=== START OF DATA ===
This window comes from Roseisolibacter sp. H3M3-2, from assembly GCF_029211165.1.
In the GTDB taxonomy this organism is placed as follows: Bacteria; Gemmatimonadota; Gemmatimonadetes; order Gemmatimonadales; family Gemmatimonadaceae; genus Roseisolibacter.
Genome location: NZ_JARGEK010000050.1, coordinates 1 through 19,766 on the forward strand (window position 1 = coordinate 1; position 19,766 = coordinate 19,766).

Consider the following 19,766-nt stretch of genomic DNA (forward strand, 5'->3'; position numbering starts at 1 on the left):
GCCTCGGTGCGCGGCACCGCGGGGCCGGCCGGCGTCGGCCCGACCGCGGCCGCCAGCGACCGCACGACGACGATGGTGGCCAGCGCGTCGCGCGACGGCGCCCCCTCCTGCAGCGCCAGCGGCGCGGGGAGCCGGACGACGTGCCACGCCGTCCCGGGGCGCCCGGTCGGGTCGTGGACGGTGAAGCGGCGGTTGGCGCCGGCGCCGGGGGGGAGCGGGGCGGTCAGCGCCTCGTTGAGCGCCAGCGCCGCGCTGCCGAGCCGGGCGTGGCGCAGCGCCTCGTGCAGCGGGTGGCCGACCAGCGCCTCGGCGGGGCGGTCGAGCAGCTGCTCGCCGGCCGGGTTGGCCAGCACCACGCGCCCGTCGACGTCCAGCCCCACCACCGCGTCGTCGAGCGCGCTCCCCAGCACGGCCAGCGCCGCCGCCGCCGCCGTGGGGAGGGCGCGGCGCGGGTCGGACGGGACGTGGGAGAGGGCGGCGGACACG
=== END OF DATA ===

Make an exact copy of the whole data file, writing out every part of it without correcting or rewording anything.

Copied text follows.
This window comes from Roseisolibacter sp. H3M3-2, from assembly GCF_029211165.1.
In the GTDB taxonomy this organism is placed as follows: Bacteria; Gemmatimonadota; Gemmatimonadetes; order Gemmatimonadales; family Gemmatimonadaceae; genus Roseisolibacter.
Genome location: NZ_JARGEK010000050.1, coordinates 1 through 19,766 on the forward strand (window position 1 = coordinate 1; position 19,766 = coordinate 19,766).

Consider the following 19,766-nt stretch of genomic DNA (forward strand, 5'->3'; position numbering starts at 1 on the left):
GCCTCGGTGCGCGGCACCGCGGGGCCGGCCGGCGTCGGCCCGACCGCGGCCGCCAGCGACCGCACGACGACGATGGTGGCCAGCGCGTCGCGCGACGGCGCCCCCTCCTGCAGCGCCAGCGGCGCGGGGAGCCGGACGACGTGCCACGCCGTCCCGGGGCGCCCGGTCGGGTCGTGGACGGTGAAGCGGCGGTTGGCGCCGGCGCCGGGGGGGAGCGGGGCGGTCAGCGCCTCGTTGAGCGCCAGCGCCGCGCTGCCGAGCCGGGCGTGGCGCAGCGCCTCGTGCAGCGGGTGGCCGACCAGCGCCTCGGCGGGGCGGTCGAGCAGCTGCTCGCCGGCCGGGTTGGCCAGCACCACGCGCCCGTCGACGTCCAGCCCCACCACCGCGTCGTCGAGCGCGCTCCCCAGCACGGCCAGCGCCGCCGCCGCCGCCGTGGGGAGGGCGCGGCGCGGGTCGGACGGGACGTGGGAGAGGGCGGCGGACACG